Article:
Boris Johnson’s close aide and ally Lord Udny-Lister is facing scrutiny over calls to investigate his alleged role in helping the UK government to “broker” China’s purchase of the new embassy near the Tower of London, after The Sunday Times revealed a potential conflict of interest involved in the deal.
The prime minister’s chief strategy adviser – who received a Conservative life peerage last year and was previously referred to as Sir Edward Lister – was appointed by then-Foreign Secretary Johnson to lead talks on the £255-million purchase that took place between 2017-2018.
However, The Sunday Times says that at the time Lord Udny-Lister also held paid positions at “the property firm representing Beijing and the developer that sold the site.”
The lord worked as a paid consultant for CBRE – the American estate agency that helped China to find and buy the site – and as a paid advisor to British property firm Delancey, which owned the Royal Mint Court.
However, CBRE’s spokesperson told the MailOnline that “Sir Edward Lister did not have any involvement with CBRE on the Royal Mint Court transaction.”
“He was employed as consultant with CBRE between October 2016 and December 2017,” the real estate giant said in a statement.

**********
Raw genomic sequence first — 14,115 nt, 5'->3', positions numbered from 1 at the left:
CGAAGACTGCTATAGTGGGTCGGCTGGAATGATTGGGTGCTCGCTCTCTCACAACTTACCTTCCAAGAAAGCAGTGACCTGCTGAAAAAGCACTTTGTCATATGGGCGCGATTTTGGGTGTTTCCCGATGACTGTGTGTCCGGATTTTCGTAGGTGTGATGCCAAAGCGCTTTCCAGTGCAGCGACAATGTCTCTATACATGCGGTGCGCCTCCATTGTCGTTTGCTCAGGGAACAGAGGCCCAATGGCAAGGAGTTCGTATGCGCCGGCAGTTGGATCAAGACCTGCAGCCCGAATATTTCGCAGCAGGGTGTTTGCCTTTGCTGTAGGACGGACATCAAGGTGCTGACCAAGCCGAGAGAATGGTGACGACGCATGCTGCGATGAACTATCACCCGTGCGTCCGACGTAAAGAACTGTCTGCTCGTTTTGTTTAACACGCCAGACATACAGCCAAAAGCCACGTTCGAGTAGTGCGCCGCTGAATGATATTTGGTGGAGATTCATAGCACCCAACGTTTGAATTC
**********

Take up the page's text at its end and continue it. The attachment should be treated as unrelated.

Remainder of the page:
Delancey also explained to The Sunday Times that Lord Lister was not involved in negotiations.
The Downing Street source insisted to the paper that the official’s work was “in line with the Cabinet Office's code of conduct for board members.”
But not everyone is convinced, with ex-Chairman of the Committee on Standards in Public Life Sir Alistair Graham calling on the UK Foreign Office “to investigate whether he [Lord Lister] satisfied the seven principles of public life.”
Lord Lister is yet to comment on the development.
Royal Mint Court & the Chinese Embassy move— Andrew Wood (@Andrewwood17) November 13, 2020
Public consultation starts next week
This may well be one of the most complex planning applications in TH history even if you ignore the political issues
It is a huge site, next to the Tower of London
Parts are Grade II listed
The Chinese embassy bought the pricy site in 2018 from Delancey, which ten years prior acquired it from the Queen’s public estate for £51 million. The building, constructed in 1809, was once home to the Royal Mint. There is also one more distinguishing feature about the location – the building sits on the foundations of St Mary Graces Abbey where hundreds or even thousands of people were buried during the Black Death in the 14th century.
Archaeologists and city councillors now fear that the Chinese Embassy project will unearth these bodies and damage the building’s foundation.